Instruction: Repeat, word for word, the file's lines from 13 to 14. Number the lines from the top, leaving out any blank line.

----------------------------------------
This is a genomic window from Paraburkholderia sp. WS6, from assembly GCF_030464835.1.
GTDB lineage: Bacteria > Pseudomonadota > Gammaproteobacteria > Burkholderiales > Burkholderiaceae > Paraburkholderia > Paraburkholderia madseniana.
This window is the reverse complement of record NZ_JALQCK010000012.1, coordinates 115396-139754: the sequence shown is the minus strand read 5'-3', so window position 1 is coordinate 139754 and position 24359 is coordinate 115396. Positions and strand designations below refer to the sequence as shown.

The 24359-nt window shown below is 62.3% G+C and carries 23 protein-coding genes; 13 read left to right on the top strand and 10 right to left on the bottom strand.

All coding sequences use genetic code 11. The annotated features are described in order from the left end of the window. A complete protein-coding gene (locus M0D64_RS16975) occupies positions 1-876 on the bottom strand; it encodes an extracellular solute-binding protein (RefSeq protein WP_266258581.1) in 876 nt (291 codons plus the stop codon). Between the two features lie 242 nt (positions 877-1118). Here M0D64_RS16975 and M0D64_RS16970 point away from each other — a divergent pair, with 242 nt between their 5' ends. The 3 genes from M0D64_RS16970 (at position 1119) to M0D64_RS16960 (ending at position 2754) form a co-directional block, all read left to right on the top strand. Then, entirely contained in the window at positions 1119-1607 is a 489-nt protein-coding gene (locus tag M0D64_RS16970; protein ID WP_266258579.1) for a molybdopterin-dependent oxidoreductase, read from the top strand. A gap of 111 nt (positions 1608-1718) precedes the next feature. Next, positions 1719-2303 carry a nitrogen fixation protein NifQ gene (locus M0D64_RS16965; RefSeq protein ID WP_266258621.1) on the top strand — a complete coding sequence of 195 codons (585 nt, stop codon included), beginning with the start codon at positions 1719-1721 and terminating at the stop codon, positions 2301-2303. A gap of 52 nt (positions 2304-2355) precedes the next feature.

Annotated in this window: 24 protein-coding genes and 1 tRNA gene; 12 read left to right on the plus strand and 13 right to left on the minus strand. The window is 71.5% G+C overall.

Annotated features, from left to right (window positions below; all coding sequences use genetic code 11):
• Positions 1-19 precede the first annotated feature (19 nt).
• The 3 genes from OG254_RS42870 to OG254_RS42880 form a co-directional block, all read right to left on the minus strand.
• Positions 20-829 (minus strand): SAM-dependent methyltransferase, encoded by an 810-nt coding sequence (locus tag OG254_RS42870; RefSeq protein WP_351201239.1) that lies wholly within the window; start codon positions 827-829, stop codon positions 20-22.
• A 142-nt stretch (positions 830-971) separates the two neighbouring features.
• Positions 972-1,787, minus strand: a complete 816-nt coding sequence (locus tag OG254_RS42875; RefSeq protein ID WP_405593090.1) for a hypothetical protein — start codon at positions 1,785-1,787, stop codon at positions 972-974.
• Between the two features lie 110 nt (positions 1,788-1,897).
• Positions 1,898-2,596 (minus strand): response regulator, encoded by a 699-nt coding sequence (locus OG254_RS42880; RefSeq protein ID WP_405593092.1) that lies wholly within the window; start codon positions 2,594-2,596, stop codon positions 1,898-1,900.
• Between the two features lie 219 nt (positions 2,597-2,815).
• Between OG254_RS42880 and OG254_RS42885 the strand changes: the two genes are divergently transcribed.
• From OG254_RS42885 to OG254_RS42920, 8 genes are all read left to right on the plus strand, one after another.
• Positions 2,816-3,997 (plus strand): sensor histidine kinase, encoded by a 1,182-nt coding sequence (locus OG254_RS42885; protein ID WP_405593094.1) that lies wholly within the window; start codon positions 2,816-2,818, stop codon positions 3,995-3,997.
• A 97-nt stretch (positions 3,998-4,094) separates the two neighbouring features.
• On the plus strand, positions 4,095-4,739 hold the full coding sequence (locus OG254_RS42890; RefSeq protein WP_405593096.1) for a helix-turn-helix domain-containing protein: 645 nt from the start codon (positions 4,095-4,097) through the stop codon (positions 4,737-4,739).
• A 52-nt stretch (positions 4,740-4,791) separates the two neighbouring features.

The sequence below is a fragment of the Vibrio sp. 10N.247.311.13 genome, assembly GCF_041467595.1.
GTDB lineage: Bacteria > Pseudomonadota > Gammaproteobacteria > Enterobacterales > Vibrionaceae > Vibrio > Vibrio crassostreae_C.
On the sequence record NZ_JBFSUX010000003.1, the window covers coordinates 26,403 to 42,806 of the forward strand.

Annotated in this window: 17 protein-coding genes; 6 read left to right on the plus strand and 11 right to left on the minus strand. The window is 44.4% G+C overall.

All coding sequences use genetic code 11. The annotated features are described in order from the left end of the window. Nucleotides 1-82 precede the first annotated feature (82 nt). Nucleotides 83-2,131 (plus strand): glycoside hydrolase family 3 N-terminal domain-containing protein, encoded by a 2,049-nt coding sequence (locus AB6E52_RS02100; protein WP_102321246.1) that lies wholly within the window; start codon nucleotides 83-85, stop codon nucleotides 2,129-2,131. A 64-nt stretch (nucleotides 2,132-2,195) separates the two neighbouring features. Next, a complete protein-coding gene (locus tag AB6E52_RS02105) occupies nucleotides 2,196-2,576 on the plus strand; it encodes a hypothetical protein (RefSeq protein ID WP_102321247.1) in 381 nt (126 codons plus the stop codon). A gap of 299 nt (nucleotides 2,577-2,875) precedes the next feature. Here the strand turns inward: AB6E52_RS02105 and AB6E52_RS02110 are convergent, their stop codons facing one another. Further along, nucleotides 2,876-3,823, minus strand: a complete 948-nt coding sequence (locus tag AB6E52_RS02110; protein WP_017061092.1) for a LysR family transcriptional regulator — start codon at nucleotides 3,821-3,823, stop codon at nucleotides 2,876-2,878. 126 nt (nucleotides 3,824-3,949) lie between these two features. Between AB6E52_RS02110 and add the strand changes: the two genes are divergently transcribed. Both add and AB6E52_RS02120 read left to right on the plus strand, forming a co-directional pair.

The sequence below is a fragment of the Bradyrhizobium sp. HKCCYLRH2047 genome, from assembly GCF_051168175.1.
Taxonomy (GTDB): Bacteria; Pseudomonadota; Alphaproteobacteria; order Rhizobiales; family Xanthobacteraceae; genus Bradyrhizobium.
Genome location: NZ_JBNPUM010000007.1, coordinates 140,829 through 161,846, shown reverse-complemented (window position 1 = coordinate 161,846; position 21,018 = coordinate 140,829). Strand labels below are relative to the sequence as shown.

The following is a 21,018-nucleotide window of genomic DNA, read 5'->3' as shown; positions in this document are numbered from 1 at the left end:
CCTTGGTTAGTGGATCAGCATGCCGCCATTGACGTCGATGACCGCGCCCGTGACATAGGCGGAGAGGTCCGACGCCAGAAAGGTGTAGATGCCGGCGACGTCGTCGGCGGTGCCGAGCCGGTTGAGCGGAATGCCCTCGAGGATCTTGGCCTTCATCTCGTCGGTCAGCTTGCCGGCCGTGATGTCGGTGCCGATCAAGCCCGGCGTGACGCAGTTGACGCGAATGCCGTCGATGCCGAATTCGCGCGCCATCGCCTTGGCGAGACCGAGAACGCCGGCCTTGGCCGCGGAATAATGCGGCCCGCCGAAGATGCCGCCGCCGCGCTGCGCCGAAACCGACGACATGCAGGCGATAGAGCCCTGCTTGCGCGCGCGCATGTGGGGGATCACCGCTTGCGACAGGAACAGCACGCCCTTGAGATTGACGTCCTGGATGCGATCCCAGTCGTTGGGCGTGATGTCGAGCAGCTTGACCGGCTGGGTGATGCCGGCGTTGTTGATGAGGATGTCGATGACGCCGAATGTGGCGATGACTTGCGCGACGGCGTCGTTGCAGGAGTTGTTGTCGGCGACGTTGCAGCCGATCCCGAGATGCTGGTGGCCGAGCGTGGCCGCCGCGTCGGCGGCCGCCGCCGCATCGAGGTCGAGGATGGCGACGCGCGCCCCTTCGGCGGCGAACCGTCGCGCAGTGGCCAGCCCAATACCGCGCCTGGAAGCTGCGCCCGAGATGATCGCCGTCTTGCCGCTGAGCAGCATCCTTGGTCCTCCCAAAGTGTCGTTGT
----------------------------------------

• Between the two features lie 110 nt (positions 1,788-1,897).
• Positions 1,898-2,596 (minus strand): response regulator, encoded by a 699-nt coding sequence (locus OG254_RS42880; RefSeq protein ID WP_405593092.1) that lies wholly within the window; start codon positions 2,594-2,596, stop codon positions 1,898-1,900.